The Meter is Running
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AUTHORLeslie Winkler, President
PAGE #p. 56
THE BIG PICTURE
I’ve been in the residential property management business for more than 40 years, and most of the time I was commuting to a house in the ‘burbs. However, about 12 years ago I started living in apartments in Manhattan – first rentals and then in co-ops and condos. For the past two and a half years, I’ve served on my co-op’s board of directors, and I’ve learned an awful lot.
Sitting on the other side of the table from the managing agent now, I’ve learned how important real-time communication is.
As a property manager, I’ve always known that planning for capital improvement projects is very time-consuming and difficult. But from a board perspective the process has the added layer of having to live through the planning. This means deciding how to fund it and deal with shareholders or unit-owners who are disturbed by the financing and timing of the projects.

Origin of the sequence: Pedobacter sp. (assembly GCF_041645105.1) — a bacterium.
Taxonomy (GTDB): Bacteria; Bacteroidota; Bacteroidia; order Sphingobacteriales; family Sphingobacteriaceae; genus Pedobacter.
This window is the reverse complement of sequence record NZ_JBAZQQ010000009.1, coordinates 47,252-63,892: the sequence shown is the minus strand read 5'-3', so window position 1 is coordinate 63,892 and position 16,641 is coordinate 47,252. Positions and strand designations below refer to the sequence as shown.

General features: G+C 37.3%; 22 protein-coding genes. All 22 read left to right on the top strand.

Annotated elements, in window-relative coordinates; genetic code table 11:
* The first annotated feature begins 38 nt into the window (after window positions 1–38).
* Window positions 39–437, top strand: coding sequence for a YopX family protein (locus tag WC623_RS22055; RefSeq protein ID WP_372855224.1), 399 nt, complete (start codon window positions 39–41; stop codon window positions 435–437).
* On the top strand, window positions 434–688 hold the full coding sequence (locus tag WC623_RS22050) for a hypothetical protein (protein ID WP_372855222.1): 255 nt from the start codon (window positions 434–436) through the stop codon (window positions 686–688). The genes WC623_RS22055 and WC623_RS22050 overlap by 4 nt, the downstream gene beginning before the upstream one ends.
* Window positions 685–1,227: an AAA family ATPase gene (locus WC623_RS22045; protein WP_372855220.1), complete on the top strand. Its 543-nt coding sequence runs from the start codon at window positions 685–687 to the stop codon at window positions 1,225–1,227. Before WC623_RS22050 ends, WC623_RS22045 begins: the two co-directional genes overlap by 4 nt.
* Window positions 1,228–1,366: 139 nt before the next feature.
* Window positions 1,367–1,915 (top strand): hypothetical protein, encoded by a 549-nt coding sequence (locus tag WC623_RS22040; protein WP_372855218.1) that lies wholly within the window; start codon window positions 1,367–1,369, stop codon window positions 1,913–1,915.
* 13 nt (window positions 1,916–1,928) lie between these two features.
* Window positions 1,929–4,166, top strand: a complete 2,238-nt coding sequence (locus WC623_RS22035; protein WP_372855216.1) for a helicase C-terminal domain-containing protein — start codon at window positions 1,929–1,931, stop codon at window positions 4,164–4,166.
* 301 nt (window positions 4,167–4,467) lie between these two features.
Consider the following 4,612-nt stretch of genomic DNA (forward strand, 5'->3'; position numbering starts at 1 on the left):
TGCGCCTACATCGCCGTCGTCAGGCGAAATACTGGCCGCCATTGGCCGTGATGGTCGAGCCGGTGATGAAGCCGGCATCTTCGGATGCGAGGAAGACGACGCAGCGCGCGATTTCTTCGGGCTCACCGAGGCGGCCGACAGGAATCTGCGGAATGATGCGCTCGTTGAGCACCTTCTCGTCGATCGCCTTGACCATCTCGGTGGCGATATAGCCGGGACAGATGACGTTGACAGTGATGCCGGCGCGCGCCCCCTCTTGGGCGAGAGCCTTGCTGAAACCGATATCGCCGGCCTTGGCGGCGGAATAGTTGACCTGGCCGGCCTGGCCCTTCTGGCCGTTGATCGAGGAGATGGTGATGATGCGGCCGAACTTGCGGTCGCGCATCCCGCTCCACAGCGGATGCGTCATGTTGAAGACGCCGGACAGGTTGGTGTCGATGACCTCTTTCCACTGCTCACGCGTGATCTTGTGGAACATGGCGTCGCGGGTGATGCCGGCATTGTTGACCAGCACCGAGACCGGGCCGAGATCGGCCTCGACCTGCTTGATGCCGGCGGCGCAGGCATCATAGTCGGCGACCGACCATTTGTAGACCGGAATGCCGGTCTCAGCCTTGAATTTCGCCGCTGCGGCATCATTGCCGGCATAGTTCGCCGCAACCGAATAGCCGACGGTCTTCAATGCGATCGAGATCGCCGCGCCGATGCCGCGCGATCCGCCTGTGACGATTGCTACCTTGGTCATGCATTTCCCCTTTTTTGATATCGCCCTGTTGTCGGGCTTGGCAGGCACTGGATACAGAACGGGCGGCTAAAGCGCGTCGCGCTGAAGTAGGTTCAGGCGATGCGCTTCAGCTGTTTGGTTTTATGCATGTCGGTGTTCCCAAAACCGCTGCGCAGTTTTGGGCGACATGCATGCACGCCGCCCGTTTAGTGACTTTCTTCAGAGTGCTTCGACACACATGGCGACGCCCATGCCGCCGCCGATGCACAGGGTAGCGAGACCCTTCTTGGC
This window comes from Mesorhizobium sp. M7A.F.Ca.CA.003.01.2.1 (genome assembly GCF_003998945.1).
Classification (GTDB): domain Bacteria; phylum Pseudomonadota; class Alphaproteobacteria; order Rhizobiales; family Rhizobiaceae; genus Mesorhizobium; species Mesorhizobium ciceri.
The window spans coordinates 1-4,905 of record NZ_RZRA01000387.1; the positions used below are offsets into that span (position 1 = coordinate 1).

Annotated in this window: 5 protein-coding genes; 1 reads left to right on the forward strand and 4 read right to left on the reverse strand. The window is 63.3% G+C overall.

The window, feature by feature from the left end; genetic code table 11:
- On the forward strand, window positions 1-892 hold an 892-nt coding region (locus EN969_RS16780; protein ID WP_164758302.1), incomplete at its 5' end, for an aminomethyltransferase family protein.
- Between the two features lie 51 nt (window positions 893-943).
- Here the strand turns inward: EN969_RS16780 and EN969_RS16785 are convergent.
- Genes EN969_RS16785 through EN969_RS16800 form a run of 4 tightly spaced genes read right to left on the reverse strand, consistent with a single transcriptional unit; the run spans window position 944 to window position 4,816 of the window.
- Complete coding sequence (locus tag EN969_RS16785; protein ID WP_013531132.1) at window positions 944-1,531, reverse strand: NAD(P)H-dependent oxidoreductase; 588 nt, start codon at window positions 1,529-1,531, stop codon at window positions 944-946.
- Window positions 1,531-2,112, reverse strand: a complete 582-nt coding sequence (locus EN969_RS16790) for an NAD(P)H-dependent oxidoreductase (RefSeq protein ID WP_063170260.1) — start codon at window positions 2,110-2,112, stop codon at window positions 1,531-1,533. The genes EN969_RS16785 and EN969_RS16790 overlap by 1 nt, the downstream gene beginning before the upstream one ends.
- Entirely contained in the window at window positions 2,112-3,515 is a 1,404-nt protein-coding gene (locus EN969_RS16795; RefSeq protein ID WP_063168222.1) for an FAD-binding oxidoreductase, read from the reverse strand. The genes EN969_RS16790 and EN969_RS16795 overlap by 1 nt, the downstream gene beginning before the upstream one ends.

This is particularly true when it comes to the refurbishment of lobbies and hallways. The biggest takeaway I have learned in doing these projects is that everybody needs to understand that the communication with shareholders or unit-owners needs to be in real time. Everybody needs to feel that they are a part of the process, that it’s not us against them. It’s up to the board to make all the residents understand that everyone is in this together and that all will benefit from the refurbishments.
A property manager will update residents with letters during this type of project, but only the board can make sure that everyone feels a part of the process.